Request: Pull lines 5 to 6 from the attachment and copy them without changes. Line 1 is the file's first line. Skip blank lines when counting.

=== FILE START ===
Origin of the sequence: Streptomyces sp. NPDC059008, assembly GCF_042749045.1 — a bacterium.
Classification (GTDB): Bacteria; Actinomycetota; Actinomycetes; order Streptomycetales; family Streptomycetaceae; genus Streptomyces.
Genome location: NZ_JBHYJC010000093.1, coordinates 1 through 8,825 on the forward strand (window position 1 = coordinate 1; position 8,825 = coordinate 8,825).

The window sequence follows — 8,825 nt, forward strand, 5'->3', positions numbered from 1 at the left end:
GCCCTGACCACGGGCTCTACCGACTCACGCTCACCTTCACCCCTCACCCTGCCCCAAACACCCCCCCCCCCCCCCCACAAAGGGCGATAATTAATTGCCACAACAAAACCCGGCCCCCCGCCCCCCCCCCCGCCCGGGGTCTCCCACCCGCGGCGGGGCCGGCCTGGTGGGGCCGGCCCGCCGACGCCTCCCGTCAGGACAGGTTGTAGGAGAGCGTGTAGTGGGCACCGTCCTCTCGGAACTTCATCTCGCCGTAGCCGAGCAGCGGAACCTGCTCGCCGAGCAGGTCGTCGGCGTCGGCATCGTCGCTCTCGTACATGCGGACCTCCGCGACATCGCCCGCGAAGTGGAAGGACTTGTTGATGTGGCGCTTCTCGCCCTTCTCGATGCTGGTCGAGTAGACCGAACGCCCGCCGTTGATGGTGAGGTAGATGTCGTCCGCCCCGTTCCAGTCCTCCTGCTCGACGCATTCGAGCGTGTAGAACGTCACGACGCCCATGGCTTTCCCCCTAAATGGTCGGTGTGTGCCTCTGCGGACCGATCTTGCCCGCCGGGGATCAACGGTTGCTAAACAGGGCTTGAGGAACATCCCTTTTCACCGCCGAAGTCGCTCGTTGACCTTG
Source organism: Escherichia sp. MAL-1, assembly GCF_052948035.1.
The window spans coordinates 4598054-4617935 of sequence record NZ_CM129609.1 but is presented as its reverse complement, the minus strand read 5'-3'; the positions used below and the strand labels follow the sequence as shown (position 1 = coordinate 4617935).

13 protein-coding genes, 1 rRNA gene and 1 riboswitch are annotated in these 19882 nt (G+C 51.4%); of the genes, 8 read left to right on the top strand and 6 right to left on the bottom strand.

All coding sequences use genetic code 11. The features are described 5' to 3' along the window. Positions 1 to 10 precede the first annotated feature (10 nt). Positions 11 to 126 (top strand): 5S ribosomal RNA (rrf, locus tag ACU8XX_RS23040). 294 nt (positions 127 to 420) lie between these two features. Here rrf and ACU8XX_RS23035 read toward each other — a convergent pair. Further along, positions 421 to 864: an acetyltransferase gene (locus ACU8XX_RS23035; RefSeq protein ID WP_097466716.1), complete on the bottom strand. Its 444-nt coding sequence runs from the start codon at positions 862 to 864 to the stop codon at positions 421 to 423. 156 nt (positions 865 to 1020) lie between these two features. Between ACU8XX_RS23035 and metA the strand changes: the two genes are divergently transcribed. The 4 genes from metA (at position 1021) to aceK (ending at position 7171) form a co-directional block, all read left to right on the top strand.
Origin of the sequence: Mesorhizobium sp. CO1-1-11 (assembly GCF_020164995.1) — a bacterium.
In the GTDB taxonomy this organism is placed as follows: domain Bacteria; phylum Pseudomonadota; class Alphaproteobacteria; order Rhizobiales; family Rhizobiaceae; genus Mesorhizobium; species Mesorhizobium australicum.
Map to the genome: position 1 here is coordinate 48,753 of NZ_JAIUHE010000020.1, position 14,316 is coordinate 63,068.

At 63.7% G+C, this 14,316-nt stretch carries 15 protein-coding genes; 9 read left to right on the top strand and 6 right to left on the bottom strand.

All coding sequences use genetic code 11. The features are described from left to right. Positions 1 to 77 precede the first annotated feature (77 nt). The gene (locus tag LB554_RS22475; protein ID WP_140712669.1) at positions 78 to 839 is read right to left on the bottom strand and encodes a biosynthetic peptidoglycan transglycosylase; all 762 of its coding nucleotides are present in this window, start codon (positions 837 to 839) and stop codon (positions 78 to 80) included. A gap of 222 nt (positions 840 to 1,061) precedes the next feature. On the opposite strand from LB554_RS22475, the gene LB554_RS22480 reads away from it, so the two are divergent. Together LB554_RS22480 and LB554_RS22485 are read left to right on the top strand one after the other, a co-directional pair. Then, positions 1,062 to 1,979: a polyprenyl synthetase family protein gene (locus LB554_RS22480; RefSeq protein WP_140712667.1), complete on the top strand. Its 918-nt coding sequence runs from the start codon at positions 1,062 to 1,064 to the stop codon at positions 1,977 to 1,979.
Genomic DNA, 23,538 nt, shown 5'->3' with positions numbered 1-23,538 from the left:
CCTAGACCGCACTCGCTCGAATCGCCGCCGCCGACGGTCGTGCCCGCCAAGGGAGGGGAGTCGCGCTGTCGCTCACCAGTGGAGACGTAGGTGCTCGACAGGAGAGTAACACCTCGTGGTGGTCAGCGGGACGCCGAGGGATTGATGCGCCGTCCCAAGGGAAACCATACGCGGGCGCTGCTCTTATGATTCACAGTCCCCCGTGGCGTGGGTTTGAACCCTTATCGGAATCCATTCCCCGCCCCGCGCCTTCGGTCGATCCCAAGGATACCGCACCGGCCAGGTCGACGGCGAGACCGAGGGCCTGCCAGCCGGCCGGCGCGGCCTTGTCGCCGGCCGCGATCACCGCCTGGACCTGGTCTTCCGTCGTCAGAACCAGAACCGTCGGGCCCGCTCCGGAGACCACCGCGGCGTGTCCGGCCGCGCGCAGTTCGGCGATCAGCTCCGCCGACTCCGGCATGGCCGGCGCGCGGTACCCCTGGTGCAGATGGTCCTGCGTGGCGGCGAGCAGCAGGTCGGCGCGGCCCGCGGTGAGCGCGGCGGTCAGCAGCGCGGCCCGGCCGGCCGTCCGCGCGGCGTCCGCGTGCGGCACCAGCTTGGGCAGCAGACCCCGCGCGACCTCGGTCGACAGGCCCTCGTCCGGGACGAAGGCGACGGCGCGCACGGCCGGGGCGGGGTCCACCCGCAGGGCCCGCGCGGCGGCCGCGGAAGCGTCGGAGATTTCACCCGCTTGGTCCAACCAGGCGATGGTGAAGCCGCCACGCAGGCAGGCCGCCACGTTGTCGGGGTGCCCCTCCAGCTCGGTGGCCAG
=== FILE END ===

GCCCTGACCACGGGCTCTACCGACTCACGCTCACCTTCACCCCTCACCCTGCCCCAAACACCCCCCCCCCCCCCCCACAAAGGGCGATAATTAATTGCCACAACAAAACCCGGCCCCCCGCCCCCCCCCCCGCCCGGGGTCTCCCACCCGCGGCGGGGCCGGCCTGGTGGGGCCGGCCCGCCGACGCCTCCCGTCAGGACAGGTTGTAGGAGAGCGTGTAGTGGGCACCGTCCTCTCGGAACTTCATCTCGCCGTAGCCGAGCAGCGGAACCTGCTCGCCGAGCAGGTCGTCGGCGTCGGCATCGTCGCTCTCGTACATGCGGACCTCCGCGACATCGCCCGCGAAGTGGAAGGACTTGTTGATGTGGCGCTTCTCGCCCTTCTCGATGCTGGTCGAGTAGACCGAACGCCCGCCGTTGATGGTGAGGTAGATGTCGTCCGCCCCGTTCCAGTCCTCCTGCTCGACGCATTCGAGCGTGTAGAACGTCACGACGCCCATGGCTTTCCCCCTAAATGGTCGGTGTGTGCCTCTGCGGACCGATCTTGCCCGCCGGGGATCAACGGTTGCTAAACAGGGCTTGAGGAACATCCCTTTTCACCGCCGAAGTCGCTCGTTGACCTTG
Source organism: Escherichia sp. MAL-1, assembly GCF_052948035.1.